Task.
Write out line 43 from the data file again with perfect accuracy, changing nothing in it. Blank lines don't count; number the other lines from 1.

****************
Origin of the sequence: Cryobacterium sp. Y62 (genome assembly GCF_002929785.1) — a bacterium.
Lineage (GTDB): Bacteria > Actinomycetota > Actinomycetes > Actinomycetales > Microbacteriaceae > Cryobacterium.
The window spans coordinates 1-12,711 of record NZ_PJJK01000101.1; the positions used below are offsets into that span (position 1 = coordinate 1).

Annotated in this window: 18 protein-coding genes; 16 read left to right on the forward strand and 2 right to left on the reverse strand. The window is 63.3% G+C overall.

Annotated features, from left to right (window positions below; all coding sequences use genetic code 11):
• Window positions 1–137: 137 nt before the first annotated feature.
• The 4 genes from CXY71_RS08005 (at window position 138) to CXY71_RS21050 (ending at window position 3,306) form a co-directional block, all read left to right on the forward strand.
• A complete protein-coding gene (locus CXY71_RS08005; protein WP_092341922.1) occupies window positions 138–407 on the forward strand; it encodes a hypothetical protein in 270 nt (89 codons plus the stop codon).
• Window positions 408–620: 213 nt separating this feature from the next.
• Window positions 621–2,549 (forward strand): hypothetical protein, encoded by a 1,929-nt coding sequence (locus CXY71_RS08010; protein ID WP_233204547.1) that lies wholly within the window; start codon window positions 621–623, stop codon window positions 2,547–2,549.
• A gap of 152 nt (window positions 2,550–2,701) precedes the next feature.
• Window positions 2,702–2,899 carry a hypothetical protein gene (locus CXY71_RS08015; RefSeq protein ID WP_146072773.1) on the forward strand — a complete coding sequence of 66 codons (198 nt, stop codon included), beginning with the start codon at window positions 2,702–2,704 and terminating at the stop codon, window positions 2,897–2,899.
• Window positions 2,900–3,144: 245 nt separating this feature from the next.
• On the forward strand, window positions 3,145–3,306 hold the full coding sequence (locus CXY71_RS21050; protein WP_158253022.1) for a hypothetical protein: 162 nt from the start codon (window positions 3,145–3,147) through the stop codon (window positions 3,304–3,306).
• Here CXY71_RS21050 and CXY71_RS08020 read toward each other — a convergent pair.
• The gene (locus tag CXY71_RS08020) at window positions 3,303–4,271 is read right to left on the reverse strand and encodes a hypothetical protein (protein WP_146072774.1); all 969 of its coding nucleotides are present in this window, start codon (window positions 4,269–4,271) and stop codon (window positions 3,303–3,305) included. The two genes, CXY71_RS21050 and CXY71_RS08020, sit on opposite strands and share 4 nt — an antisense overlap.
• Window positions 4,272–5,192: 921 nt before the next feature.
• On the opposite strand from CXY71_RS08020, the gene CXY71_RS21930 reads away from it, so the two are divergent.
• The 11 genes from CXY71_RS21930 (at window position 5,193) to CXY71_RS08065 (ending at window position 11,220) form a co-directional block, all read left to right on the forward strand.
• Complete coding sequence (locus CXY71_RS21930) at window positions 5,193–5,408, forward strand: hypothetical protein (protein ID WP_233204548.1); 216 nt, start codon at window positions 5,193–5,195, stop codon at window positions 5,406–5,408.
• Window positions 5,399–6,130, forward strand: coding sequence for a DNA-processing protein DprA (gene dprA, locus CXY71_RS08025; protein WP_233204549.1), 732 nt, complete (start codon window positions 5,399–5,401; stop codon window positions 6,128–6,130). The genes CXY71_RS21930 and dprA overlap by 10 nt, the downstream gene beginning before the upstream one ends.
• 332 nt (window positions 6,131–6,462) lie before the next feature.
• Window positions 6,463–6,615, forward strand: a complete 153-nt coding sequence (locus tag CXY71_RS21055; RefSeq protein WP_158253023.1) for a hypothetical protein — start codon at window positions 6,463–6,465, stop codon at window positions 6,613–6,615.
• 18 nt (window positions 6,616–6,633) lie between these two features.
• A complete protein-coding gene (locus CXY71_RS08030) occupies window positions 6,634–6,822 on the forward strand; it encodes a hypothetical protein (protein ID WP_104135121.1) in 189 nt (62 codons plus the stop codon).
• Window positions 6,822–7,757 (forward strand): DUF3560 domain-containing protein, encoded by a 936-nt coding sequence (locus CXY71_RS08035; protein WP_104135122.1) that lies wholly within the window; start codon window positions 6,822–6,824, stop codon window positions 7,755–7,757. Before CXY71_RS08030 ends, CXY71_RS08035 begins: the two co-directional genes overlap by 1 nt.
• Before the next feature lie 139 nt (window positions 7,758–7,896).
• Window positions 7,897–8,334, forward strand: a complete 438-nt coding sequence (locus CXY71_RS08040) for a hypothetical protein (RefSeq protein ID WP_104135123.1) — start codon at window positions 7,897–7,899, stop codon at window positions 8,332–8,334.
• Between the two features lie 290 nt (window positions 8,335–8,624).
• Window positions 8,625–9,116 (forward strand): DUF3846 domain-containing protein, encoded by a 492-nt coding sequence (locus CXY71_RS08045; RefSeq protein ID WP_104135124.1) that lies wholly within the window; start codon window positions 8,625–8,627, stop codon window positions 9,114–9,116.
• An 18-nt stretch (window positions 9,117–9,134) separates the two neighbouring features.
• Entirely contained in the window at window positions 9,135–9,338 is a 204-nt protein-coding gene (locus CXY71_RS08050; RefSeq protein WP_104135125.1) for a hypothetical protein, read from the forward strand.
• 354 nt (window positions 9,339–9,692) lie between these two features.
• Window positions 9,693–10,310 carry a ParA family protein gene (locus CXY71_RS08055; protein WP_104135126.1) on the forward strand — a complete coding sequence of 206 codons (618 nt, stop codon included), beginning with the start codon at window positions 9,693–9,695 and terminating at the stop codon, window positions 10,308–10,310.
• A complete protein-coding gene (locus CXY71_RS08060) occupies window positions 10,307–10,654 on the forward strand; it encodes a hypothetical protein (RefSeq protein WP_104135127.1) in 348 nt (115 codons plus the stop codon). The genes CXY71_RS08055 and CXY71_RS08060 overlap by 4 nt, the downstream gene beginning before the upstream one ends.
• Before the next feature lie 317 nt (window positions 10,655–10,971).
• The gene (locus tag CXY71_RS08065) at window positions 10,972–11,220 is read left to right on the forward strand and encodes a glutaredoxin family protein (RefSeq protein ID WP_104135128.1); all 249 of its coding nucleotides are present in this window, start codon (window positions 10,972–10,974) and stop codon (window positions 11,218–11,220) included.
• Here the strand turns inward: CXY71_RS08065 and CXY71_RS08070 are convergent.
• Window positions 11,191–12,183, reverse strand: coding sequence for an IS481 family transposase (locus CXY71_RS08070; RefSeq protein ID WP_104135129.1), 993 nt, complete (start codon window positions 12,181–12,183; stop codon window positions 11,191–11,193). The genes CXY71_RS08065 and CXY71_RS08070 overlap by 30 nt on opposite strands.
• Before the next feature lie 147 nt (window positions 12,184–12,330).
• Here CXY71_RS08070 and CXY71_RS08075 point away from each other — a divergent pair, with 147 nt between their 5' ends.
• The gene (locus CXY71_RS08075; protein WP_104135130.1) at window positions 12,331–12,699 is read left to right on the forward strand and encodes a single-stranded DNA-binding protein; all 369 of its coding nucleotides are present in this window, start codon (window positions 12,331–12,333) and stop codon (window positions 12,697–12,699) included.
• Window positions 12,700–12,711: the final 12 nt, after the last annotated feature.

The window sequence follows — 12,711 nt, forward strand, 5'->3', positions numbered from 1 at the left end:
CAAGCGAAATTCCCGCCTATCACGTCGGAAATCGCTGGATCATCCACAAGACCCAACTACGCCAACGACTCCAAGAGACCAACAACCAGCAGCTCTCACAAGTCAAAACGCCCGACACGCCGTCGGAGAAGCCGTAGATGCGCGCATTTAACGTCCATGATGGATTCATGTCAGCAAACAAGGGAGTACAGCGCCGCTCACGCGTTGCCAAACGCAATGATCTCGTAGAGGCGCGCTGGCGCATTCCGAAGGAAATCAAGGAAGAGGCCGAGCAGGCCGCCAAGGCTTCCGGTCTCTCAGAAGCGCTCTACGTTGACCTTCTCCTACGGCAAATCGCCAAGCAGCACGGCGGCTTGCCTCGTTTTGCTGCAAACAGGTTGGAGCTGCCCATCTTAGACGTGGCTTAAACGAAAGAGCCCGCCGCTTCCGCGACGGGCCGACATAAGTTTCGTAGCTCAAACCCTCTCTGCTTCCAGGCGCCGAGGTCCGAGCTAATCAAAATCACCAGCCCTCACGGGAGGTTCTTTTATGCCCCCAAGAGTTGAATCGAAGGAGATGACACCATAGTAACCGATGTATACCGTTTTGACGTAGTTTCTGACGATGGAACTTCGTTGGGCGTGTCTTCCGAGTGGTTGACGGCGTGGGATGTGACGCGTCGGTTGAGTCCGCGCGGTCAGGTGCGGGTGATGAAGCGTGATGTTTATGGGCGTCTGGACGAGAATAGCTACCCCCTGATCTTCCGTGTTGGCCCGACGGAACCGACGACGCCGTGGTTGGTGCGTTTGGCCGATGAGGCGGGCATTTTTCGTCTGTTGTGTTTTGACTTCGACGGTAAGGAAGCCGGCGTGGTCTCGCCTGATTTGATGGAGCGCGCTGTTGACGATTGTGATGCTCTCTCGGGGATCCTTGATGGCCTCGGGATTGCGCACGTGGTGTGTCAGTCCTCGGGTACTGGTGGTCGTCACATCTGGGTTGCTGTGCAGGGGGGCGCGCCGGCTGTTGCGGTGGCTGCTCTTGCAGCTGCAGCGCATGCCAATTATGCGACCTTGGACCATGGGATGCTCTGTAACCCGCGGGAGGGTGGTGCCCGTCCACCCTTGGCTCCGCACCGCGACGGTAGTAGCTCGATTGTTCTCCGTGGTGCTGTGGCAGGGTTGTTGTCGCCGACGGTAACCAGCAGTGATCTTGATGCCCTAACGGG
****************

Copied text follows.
• Window positions 12,700–12,711: the final 12 nt, after the last annotated feature.